53. Academia is pretty much rotted to the core. As we saw with the University of Missouri, once donations and enrollment dropped, they just doubled down on campus marxism. It’s all these people know as it is a byproduct of 50-60 years of indoctrination where it is stacked with true believers and those who will pretend to believe enough to get along.

    I know guys like Peter Thiel try to entice kids not to go to college but I wonder if their energy is better devoted to creating a parallel academia system that is considered every bit as credible and valid as the current system. Except this time it is 100% online. Maybe once in a while you meet at a facility somewhere but not in a place that gets turned into a marxist breeding ground. I know online colleges are a joke now but there’s got to be a better way than just indulging a system that is the nexus of leftist BS.

    Read More
    • Replies: @Kevin C.

    I know guys like Peter Thiel try to entice kids not to go to college but I wonder if their energy is better devoted to creating a parallel academia system that is considered every bit as credible and valid as the current system.
     
    From what I understand, people have tried, but it simply cannot be done. Because unless the school issuing it is properly "accredited", a degree is just a worthless piece of paper from a "diploma mill." And if you try to set up your own accreditation institution, well, that's just a worthless "accreditation mill" for "diploma mills"; only those accrediting bodies approved by the Department of Education get to count.
  54. Off-topic,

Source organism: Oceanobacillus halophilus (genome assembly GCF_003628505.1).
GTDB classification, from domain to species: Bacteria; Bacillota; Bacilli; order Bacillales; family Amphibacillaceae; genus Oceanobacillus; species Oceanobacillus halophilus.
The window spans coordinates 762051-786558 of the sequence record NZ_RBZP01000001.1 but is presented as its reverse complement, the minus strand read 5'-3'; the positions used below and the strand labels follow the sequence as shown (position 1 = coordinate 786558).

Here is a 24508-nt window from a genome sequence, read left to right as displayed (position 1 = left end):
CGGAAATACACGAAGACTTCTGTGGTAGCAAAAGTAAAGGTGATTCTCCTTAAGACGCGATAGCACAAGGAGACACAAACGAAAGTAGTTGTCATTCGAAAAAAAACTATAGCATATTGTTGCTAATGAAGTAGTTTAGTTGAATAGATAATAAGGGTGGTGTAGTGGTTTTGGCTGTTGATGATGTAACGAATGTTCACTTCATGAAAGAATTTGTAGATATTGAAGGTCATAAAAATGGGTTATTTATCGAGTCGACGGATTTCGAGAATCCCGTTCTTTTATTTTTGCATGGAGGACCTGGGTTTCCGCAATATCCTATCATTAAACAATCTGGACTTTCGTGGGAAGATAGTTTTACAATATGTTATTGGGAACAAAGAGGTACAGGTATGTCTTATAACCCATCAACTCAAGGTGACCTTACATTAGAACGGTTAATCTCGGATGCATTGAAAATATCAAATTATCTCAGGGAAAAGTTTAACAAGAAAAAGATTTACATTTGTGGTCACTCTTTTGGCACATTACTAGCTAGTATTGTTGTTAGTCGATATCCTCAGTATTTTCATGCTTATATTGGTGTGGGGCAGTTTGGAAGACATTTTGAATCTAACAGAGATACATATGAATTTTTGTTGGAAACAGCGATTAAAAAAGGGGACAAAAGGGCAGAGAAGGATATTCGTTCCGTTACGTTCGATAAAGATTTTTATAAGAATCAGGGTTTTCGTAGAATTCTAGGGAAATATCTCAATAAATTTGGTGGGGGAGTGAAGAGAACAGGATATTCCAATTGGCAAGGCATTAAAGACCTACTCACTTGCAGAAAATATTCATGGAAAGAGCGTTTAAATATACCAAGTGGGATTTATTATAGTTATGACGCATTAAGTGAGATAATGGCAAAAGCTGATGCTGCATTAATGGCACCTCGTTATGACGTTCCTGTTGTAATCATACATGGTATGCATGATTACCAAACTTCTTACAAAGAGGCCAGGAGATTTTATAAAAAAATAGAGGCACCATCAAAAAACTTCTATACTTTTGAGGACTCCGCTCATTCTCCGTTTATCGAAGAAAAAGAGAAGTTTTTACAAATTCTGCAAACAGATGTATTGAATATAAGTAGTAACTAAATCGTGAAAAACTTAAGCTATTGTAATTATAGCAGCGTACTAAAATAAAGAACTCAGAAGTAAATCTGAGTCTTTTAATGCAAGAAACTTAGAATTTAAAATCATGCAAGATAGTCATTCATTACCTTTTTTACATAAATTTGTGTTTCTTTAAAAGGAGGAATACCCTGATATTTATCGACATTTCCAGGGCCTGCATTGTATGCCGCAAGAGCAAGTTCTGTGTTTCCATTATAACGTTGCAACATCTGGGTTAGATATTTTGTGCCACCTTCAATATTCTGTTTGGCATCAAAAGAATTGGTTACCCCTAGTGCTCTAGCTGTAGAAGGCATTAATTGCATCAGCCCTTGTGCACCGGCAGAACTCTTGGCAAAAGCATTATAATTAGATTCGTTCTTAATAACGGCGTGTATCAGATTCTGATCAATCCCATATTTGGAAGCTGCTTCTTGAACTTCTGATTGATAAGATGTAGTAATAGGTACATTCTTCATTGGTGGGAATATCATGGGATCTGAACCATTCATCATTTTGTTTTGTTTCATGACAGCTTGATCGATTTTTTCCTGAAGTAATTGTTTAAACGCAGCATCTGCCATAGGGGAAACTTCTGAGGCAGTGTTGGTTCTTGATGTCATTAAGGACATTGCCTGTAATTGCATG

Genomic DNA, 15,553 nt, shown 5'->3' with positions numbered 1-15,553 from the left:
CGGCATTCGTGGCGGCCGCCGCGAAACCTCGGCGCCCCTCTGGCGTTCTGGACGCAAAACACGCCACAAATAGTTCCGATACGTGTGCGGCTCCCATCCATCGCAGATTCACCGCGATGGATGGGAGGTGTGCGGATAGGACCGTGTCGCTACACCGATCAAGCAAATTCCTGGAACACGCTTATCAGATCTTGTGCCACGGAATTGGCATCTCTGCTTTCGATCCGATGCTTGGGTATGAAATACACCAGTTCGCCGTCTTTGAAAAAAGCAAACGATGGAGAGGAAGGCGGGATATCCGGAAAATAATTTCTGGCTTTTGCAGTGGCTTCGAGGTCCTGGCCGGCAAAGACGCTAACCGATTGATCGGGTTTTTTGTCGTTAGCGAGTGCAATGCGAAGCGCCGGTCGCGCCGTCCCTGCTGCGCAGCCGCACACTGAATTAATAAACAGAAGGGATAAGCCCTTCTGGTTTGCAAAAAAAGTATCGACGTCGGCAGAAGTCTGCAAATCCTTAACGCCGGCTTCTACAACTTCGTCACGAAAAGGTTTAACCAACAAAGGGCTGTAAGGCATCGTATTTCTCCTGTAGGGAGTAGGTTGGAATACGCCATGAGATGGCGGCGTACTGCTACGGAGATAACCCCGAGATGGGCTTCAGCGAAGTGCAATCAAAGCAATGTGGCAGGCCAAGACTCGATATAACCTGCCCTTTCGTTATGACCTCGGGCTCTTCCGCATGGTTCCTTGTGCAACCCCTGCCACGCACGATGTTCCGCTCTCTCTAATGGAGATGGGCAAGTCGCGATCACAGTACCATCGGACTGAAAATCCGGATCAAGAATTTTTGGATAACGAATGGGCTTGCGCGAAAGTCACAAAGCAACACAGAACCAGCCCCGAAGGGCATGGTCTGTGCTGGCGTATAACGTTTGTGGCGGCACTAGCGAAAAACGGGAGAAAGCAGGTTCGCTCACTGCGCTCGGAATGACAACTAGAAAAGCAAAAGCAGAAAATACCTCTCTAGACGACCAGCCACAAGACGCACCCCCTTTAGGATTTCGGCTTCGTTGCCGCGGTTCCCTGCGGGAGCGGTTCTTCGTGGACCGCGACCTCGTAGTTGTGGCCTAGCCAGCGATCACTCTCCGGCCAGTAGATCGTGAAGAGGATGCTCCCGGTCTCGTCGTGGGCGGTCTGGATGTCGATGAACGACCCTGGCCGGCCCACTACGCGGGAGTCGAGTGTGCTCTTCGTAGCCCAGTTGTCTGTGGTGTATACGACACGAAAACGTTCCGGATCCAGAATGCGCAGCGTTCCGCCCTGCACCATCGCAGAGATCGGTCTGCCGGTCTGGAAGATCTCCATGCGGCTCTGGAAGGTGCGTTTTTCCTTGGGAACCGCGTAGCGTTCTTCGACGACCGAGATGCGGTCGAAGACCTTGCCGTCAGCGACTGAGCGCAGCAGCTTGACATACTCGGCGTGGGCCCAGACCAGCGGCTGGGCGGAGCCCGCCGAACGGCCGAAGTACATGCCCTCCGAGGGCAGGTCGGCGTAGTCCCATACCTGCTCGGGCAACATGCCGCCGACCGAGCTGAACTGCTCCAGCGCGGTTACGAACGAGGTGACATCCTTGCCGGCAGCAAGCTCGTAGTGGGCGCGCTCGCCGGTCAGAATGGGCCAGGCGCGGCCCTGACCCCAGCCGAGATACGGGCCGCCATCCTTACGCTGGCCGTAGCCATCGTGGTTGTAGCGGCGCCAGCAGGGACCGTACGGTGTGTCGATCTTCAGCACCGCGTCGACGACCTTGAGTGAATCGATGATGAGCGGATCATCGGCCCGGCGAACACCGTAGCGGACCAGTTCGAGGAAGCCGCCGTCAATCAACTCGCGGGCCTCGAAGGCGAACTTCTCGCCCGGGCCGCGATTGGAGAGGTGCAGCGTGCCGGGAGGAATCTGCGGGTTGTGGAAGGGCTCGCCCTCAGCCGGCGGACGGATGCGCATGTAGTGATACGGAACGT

WGN cancels a show about poor White people:

    WGA America just made a bold move to their lineup. The network canceled their coal mining drama The Outsiders, but the most interesting thing about it is the reasoning behind the decision.

    “After three years of investing in marquee, brand-defining dramas, WGN America has successfully expanded its audience, its reach, and its presence in the minds of viewers. In our next phase, we intend to expand our original and unique content to continue growing our relevance and appeal to the widest possible audience.” Peter Kern, interim president and CEO of Tribune Media, said in a statement.

    He continued: “To achieve this, we will be reallocating our resources to a more diverse programming strategy and to new structures, enabling us to expand both the quantity and breadth of content aired by WGN America. This move is designed to deliver even more value to our advertising and distribution partners. To free up the resources to reach this goal, we will unfortunately not be renewing ‘Outsiders.’ We are grateful to our production partners at Sony Pictures Television and the terrifically talented people who made the show possible.”